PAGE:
The following article was written by Alan Woods in 2004 to commemorate the 60th anniversary of the D-Day Normandy Landings in 1944. There are many myths surrounding the Allied invasion of Europe, and the Second World War in general, but what is the true story?

Saturday marked the 70th anniversary of the end of the Battle of Stalingrad, with the surrender of German troops, a key turning point in the Second World War, where about 800,000 German and Axis troops were either killed or captured, including the entire German Sixth Army and its commander-in-chief – a shattering blow to Hitler.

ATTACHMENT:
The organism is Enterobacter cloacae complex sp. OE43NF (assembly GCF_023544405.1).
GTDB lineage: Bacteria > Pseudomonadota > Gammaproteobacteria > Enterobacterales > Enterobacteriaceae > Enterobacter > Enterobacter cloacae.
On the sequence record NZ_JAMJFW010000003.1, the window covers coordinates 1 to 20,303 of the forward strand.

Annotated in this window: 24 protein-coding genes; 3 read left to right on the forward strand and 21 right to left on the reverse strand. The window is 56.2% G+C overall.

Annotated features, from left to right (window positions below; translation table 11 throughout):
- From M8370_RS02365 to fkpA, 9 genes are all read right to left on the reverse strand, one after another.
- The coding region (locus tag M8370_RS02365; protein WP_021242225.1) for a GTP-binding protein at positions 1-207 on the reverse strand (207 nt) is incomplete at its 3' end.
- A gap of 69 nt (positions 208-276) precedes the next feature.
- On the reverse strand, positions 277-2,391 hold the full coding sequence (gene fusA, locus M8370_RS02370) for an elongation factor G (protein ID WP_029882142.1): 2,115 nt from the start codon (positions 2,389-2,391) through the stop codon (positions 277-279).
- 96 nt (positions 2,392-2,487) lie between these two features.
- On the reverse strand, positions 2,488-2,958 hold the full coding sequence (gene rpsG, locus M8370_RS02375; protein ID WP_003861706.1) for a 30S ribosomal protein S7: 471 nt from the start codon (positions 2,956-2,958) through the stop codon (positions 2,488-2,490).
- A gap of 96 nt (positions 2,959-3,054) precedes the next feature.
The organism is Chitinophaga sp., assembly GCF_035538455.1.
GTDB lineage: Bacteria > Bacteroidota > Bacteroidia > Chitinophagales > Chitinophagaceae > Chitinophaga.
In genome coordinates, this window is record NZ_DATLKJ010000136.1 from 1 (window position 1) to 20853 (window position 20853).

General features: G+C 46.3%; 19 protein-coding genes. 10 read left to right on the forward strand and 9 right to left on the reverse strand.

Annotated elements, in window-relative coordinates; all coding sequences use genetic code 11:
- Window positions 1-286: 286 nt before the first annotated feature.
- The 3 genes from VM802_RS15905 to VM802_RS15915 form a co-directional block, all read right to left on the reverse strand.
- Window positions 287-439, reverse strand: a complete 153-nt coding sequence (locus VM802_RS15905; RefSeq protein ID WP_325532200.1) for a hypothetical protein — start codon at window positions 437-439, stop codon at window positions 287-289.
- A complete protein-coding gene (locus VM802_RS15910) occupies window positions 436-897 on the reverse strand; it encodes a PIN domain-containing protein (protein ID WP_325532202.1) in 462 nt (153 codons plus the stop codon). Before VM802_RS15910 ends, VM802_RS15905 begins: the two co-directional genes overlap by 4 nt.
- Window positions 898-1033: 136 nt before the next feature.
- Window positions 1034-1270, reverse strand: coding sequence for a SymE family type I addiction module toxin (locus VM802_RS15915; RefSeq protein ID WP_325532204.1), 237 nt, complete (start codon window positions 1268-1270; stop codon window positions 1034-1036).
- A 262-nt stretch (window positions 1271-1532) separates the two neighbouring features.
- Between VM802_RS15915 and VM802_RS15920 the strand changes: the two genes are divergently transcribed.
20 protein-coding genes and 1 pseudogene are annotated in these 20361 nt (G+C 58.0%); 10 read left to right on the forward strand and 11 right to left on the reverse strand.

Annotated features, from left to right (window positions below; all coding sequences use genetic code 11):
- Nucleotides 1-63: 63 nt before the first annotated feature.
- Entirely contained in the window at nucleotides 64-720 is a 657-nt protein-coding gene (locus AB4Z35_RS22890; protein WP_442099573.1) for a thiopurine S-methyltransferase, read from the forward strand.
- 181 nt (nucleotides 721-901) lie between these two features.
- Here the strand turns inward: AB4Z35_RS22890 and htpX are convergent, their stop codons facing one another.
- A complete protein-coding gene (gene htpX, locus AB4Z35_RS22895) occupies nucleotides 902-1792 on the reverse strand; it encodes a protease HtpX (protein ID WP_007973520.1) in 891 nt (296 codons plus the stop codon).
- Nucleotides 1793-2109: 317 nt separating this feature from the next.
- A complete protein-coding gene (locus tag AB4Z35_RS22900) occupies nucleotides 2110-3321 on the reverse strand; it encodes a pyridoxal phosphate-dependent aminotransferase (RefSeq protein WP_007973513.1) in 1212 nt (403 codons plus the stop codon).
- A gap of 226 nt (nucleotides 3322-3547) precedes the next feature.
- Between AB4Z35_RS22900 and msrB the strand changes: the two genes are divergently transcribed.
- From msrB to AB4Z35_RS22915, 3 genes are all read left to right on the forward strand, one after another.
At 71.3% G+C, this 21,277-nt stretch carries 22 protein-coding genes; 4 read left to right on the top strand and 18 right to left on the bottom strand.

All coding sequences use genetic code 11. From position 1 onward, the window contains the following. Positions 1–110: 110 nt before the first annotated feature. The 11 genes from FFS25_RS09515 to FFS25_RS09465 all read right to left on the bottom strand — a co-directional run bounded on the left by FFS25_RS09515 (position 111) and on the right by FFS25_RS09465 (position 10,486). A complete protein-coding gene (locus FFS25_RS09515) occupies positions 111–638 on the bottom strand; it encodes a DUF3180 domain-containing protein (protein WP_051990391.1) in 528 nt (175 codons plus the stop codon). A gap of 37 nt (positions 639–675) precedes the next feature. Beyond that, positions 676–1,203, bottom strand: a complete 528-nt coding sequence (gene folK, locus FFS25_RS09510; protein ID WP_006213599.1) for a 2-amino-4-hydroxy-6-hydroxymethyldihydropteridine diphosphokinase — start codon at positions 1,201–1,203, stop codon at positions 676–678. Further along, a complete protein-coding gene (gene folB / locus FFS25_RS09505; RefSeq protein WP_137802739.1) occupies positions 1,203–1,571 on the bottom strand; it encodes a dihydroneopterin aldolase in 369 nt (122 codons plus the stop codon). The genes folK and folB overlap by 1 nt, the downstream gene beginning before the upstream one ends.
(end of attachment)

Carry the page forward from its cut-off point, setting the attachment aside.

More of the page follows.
At the end of the Second World War a revolt took place among the armed forces of Britain in South East Asia that is little remembered. The soldiers realised that Britain was retaining them to fight new colonial wars, against peoples they had supposedly just "liberated". The soldiers sympathised with the peoples of South East Asia who sought genuine liberation. It led to a revolt that affected the army, the navy and the air force with strikes spreading among troops from South East Asia to India, the Middle East and North Africa.

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